Generalized anxiety disorder (GAD) is a debilitating condition that can significantly affect the quality of your day-to-day life. The disorder can develop in childhood or adulthood and lead to a variety of symptoms that make it difficult to carry out daily functions.
Medical professionals have studied GAD and compiled a list of common signs and symptoms. While the origins of the disorder are unclear and differ from person to person, knowing the symptoms is a step towards recovery.
Symptoms of Generalized Anxiety Disorder
People who suffer from GAD can present a wide range of symptoms. People with the condition won’t always have all the symptoms, so it can be difficult to diagnose if there are only a few symptoms present. Additionally, individuals won’t meet the criteria for GAD if the symptoms are only present some of the time.
To be diagnosed with GAD, a range of symptoms must be present for months on end, and they should be present on almost a daily basis. Many of the symptoms of the condition are perfectly natural and experienced by almost all human beings at some point in their lives. However, with GAD, these problems persist over months and years.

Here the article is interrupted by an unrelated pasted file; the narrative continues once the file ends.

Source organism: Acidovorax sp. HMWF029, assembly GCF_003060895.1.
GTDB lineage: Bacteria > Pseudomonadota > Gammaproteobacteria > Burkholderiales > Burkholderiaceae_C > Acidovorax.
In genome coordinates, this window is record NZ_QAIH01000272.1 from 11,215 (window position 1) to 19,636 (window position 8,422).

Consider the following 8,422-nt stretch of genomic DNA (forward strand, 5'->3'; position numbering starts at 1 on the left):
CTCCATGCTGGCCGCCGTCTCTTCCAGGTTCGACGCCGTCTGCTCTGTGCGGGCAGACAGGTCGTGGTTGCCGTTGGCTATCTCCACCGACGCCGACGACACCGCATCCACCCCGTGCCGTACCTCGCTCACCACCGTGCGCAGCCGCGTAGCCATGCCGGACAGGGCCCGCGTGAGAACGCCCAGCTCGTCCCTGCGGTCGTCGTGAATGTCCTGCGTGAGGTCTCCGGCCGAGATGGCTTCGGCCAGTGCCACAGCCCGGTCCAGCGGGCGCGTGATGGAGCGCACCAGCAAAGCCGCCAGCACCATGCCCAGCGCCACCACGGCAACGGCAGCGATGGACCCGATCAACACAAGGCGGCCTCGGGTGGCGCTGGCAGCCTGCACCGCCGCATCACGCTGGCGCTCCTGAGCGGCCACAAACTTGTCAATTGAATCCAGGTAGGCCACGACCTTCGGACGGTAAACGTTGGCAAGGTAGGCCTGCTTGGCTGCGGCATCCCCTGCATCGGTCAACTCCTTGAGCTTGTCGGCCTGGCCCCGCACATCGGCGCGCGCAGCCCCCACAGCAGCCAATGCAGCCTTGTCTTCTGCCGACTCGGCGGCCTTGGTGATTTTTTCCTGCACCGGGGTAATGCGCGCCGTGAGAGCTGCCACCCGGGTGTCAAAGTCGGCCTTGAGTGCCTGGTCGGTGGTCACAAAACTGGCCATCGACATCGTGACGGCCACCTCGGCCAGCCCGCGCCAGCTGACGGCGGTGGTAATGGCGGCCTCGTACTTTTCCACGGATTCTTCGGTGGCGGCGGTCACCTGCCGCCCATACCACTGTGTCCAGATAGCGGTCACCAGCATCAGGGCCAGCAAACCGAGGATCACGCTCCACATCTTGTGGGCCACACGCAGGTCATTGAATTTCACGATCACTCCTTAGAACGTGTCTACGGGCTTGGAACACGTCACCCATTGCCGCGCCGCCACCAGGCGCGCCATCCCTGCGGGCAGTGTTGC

If you’re wondering, “what is generalized anxiety disorder (GAD)?” Here are the signs and symptoms of GAD:
One of the most common signs of GAD is persistent overthinking. This entails ruminating over things to an excessive degree, allowing your inner thoughts to overwhelm your daily function. Overthinkers will typically run through all kinds of scenarios and outcomes in their mind, often focusing on the most negative aspects.
By consistently thinking negatively about life, overthinkers will only worsen their anxiety symptoms. While most people have experienced overthinking in some form, with GAD, it can prove almost impossible to stop the ceaseless flow of thoughts.
Those with GAD will usually have a persistent sense of anxiety and fear in their daily lives, without any apparent reason. This can cause a variety of problems, including social anxiety, reduced professional performance, and problems with interpersonal relationships.